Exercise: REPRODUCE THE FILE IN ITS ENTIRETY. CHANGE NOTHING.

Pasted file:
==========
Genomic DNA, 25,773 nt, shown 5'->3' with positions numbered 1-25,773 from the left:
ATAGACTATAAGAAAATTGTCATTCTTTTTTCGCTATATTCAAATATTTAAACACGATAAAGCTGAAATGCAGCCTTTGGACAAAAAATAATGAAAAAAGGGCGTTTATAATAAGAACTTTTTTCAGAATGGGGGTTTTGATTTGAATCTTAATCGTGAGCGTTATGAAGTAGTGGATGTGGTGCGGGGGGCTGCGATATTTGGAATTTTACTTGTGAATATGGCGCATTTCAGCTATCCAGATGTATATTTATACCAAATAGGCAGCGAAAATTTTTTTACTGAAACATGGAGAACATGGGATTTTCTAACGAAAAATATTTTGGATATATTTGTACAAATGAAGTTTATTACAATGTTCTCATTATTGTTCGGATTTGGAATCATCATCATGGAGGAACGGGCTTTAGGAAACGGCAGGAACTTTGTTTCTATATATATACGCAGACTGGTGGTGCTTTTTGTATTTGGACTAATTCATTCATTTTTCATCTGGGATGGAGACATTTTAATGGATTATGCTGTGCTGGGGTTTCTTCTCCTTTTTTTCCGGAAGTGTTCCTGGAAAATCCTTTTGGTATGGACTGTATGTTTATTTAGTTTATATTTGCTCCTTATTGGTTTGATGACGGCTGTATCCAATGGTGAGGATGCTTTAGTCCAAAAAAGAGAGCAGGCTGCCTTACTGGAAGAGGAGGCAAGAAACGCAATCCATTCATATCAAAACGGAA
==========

Genomic DNA, 25,773 nt, shown 5'->3' with positions numbered 1-25,773 from the left:
ATAGACTATAAGAAAATTGTCATTCTTTTTTCGCTATATTCAAATATTTAAACACGATAAAGCTGAAATGCAGCCTTTGGACAAAAAATAATGAAAAAAGGGCGTTTATAATAAGAACTTTTTTCAGAATGGGGGTTTTGATTTGAATCTTAATCGTGAGCGTTATGAAGTAGTGGATGTGGTGCGGGGGGCTGCGATATTTGGAATTTTACTTGTGAATATGGCGCATTTCAGCTATCCAGATGTATATTTATACCAAATAGGCAGCGAAAATTTTTTTACTGAAACATGGAGAACATGGGATTTTCTAACGAAAAATATTTTGGATATATTTGTACAAATGAAGTTTATTACAATGTTCTCATTATTGTTCGGATTTGGAATCATCATCATGGAGGAACGGGCTTTAGGAAACGGCAGGAACTTTGTTTCTATATATATACGCAGACTGGTGGTGCTTTTTGTATTTGGACTAATTCATTCATTTTTCATCTGGGATGGAGACATTTTAATGGATTATGCTGTGCTGGGGTTTCTTCTCCTTTTTTTCCGGAAGTGTTCCTGGAAAATCCTTTTGGTATGGACTGTATGTTTATTTAGTTTATATTTGCTCCTTATTGGTTTGATGACGGCTGTATCCAATGGTGAGGATGCTTTAGTCCAAAAAAGAGAGCAGGCTGCCTTACTGGAAGAGGAGGCAAGAAACGCAATCCATTCATATCAAAACGGAA